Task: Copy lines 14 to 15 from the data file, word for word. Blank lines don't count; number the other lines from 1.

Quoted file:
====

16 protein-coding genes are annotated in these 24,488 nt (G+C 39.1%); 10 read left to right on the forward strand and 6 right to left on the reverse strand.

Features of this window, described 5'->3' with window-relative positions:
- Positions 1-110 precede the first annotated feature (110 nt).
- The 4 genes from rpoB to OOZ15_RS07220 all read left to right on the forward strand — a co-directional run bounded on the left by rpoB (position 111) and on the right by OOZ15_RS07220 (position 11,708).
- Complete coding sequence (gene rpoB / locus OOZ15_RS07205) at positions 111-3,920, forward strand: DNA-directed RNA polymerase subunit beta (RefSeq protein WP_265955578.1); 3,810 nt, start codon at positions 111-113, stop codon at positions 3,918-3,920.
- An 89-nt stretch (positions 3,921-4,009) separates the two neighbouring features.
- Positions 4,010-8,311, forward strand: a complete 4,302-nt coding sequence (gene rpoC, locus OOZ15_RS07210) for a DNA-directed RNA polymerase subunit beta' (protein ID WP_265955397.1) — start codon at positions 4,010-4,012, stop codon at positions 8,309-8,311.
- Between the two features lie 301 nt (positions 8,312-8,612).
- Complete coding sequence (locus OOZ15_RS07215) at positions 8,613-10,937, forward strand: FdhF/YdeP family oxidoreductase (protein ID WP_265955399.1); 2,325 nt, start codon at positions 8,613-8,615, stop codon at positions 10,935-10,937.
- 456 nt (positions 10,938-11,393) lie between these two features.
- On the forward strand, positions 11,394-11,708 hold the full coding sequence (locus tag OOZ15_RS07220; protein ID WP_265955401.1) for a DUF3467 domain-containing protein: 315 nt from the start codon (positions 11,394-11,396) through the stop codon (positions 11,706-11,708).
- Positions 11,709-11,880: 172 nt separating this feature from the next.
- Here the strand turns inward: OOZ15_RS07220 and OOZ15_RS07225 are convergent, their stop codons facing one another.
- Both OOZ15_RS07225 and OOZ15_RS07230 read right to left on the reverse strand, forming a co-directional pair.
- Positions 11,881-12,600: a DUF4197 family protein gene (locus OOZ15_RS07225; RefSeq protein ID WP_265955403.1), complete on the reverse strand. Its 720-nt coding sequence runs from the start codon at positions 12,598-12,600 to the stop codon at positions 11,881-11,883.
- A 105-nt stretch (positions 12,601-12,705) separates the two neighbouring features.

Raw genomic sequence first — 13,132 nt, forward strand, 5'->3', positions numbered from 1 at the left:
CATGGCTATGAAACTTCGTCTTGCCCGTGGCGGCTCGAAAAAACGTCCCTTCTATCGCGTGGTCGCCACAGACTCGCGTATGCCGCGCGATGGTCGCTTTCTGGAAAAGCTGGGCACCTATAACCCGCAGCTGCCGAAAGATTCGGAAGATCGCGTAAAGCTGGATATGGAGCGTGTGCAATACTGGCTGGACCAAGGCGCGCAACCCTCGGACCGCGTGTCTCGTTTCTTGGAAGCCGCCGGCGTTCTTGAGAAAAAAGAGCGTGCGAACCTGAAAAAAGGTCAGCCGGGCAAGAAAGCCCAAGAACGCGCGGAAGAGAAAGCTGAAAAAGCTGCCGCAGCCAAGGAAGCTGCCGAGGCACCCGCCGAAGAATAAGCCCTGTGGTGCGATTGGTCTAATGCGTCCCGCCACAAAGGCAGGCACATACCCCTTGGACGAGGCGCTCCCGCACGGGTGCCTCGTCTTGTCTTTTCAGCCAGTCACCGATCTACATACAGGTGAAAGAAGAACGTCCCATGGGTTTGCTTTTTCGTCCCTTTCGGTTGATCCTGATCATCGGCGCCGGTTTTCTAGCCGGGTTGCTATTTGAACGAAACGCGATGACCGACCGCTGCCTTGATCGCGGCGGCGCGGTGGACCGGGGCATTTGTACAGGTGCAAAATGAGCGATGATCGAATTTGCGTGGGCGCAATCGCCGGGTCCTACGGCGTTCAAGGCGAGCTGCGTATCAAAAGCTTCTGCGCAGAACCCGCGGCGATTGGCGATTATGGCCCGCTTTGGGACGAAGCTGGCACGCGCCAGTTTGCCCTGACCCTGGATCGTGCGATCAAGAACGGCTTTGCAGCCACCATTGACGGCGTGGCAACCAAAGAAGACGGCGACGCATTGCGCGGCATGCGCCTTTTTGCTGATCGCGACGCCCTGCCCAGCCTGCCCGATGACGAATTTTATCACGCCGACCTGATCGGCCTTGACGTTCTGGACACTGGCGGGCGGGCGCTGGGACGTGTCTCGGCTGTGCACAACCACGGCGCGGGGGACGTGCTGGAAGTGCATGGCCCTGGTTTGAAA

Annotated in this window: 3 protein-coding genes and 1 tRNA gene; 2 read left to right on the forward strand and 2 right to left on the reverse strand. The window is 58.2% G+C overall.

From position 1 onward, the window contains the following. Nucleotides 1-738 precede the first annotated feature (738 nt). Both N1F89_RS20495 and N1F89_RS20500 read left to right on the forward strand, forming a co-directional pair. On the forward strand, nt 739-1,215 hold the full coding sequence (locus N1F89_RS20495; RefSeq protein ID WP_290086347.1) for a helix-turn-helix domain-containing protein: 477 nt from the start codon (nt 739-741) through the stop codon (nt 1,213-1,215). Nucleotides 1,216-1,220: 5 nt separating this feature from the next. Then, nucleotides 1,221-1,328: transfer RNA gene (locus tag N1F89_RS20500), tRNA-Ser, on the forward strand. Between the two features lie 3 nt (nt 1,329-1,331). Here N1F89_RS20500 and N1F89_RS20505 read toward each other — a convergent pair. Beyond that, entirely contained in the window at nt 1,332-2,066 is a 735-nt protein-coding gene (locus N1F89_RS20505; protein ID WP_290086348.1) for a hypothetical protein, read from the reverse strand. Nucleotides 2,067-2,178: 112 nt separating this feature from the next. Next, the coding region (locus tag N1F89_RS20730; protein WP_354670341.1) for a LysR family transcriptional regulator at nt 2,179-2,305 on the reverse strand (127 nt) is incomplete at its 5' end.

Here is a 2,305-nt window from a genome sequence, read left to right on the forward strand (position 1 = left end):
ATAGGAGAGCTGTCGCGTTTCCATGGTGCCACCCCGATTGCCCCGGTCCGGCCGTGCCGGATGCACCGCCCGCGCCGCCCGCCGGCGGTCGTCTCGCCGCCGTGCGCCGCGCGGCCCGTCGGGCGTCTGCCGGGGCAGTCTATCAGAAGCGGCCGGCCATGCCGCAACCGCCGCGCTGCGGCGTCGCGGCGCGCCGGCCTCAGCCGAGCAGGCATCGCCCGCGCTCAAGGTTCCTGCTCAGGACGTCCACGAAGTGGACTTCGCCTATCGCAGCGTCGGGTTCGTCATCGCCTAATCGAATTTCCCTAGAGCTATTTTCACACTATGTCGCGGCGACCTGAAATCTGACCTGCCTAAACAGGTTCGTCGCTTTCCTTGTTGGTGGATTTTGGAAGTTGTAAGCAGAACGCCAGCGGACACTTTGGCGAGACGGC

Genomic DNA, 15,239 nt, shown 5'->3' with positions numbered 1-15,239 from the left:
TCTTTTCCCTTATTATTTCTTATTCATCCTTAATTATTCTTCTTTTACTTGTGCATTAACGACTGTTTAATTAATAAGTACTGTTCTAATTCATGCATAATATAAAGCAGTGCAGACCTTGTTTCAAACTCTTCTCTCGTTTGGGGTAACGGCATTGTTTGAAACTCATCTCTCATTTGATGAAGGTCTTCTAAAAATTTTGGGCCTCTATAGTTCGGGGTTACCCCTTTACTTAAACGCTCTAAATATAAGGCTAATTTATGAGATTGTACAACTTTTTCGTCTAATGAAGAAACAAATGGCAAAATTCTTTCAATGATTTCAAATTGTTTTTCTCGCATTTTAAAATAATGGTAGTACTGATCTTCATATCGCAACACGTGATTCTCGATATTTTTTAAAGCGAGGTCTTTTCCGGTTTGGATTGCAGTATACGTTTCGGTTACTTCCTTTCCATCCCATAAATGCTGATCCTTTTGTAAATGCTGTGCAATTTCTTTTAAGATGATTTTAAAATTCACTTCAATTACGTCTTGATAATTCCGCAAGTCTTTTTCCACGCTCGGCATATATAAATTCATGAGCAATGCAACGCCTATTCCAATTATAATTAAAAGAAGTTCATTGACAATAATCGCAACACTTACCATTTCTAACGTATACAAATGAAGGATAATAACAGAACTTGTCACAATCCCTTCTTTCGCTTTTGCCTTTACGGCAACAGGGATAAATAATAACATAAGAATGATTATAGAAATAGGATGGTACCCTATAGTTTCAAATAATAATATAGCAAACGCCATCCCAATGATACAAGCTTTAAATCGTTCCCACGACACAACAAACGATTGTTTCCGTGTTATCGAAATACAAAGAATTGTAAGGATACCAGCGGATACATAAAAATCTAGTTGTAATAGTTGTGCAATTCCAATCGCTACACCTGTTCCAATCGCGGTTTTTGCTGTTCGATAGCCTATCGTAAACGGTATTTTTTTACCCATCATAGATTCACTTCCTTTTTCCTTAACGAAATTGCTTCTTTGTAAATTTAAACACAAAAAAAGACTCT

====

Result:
- Both OOZ15_RS07225 and OOZ15_RS07230 read right to left on the reverse strand, forming a co-directional pair.
- Positions 11,881-12,600: a DUF4197 family protein gene (locus OOZ15_RS07225; RefSeq protein ID WP_265955403.1), complete on the reverse strand. Its 720-nt coding sequence runs from the start codon at positions 12,598-12,600 to the stop codon at positions 11,881-11,883.